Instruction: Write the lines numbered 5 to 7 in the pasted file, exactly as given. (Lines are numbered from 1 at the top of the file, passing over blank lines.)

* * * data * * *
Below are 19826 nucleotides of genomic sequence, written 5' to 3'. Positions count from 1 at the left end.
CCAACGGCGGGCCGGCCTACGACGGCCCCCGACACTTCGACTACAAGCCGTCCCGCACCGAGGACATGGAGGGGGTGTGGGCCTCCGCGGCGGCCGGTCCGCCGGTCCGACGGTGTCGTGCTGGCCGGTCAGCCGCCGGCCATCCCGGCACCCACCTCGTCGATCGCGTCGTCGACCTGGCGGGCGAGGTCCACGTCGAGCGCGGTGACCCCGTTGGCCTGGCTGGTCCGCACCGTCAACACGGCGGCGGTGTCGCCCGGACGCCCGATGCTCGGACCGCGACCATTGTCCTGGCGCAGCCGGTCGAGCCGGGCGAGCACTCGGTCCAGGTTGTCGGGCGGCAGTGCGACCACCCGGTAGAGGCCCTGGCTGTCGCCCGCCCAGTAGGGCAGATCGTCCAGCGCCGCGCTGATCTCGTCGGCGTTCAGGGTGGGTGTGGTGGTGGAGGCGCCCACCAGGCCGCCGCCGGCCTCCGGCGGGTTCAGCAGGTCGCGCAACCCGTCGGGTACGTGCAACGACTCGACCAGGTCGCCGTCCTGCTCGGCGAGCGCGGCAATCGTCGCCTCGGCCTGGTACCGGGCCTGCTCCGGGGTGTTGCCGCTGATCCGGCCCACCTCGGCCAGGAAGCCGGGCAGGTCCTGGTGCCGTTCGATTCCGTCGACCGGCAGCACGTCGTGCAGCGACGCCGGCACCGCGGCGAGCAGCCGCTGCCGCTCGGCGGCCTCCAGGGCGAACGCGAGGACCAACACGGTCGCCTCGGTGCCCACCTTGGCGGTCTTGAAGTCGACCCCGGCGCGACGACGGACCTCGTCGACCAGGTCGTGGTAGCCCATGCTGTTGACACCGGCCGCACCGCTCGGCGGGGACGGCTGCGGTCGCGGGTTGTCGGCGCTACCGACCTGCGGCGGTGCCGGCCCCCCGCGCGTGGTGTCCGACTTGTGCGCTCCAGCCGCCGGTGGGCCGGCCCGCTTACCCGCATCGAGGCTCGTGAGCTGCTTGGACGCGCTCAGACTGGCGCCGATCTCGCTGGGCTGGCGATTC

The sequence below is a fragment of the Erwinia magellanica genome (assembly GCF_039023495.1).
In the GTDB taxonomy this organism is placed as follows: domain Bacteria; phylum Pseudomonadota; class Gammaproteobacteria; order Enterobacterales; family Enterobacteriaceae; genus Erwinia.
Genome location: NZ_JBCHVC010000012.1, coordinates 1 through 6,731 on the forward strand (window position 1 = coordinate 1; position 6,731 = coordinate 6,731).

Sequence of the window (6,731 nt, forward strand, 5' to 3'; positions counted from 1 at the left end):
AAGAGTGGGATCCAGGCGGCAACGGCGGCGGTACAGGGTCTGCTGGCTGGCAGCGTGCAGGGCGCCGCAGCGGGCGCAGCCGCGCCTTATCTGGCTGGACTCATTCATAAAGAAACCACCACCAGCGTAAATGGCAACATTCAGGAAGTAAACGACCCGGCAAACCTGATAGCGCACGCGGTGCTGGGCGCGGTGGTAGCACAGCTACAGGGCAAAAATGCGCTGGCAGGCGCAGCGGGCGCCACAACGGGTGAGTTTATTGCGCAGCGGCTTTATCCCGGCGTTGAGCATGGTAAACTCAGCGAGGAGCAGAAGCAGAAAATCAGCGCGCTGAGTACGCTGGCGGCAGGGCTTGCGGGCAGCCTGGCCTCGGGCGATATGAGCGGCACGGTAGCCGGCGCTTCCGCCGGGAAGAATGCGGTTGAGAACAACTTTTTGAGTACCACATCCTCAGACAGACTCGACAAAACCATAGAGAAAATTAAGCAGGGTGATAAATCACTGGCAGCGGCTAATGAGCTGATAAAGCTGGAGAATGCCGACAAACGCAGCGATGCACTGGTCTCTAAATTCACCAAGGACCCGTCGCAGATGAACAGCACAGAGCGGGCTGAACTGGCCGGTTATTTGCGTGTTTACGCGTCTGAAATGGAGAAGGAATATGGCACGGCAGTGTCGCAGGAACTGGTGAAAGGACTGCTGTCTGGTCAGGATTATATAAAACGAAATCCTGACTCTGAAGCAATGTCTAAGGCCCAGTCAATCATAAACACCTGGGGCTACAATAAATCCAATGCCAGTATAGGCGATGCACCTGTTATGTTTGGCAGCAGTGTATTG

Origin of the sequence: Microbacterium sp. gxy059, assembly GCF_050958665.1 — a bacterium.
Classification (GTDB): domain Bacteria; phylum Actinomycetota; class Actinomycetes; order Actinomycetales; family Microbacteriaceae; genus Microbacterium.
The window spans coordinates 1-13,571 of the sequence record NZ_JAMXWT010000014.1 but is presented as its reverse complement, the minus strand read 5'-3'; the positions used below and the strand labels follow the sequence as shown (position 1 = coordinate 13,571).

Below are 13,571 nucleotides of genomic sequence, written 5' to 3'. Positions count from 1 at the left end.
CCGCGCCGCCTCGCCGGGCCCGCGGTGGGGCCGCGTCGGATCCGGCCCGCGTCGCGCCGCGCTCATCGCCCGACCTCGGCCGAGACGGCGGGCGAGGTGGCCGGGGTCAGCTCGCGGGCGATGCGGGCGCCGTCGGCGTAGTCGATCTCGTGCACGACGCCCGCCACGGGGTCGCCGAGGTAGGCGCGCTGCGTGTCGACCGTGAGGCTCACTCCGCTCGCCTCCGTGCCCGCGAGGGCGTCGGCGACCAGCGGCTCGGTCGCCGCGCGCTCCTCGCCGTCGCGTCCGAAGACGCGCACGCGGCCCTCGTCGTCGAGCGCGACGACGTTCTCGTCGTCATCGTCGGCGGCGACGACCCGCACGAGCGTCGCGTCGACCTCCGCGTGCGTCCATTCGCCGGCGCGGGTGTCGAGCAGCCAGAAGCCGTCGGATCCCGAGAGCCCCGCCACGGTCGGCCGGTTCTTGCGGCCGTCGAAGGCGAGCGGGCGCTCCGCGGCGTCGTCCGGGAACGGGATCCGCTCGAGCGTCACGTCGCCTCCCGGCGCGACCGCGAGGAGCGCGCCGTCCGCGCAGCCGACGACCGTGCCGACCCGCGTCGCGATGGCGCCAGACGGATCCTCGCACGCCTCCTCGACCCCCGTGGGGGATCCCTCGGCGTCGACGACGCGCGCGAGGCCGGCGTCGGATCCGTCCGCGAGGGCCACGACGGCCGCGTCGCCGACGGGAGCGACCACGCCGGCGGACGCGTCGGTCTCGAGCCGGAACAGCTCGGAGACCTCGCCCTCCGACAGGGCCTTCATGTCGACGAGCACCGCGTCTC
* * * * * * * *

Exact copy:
Genome location: NZ_JBCHVC010000012.1, coordinates 1 through 6,731 on the forward strand (window position 1 = coordinate 1; position 6,731 = coordinate 6,731).

Sequence of the window (6,731 nt, forward strand, 5' to 3'; positions counted from 1 at the left end):
AAGAGTGGGATCCAGGCGGCAACGGCGGCGGTACAGGGTCTGCTGGCTGGCAGCGTGCAGGGCGCCGCAGCGGGCGCAGCCGCGCCTTATCTGGCTGGACTCATTCATAAAGAAACCACCACCAGCGTAAATGGCAACATTCAGGAAGTAAACGACCCGGCAAACCTGATAGCGCACGCGGTGCTGGGCGCGGTGGTAGCACAGCTACAGGGCAAAAATGCGCTGGCAGGCGCAGCGGGCGCCACAACGGGTGAGTTTATTGCGCAGCGGCTTTATCCCGGCGTTGAGCATGGTAAACTCAGCGAGGAGCAGAAGCAGAAAATCAGCGCGCTGAGTACGCTGGCGGCAGGGCTTGCGGGCAGCCTGGCCTCGGGCGATATGAGCGGCACGGTAGCCGGCGCTTCCGCCGGGAAGAATGCGGTTGAGAACAACTTTTTGAGTACCACATCCTCAGACAGACTCGACAAAACCATAGAGAAAATTAAGCAGGGTGATAAATCACTGGCAGCGGCTAATGAGCTGATAAAGCTGGAGAATGCCGACAAACGCAGCGATGCACTGGTCTCTAAATTCACCAAGGACCCGTCGCAGATGAACAGCACAGAGCGGGCTGAACTGGCCGGTTATTTGCGTGTTTACGCGTCTGAAATGGAGAAGGAATATGGCACGGCAGTGTCGCAGGAACTGGTGAAAGGACTGCTGTCTGGTCAGGATTATATAAAACGAAATCCTGACTCTGAAGCAATGTCTAAGGCCCAGTCAATCATAAACACCTGGGGCTACAATAAATCCAATGCCAGTATAGGCGATGCACCTGTTATGTTTGGCAGCAGTGTATTG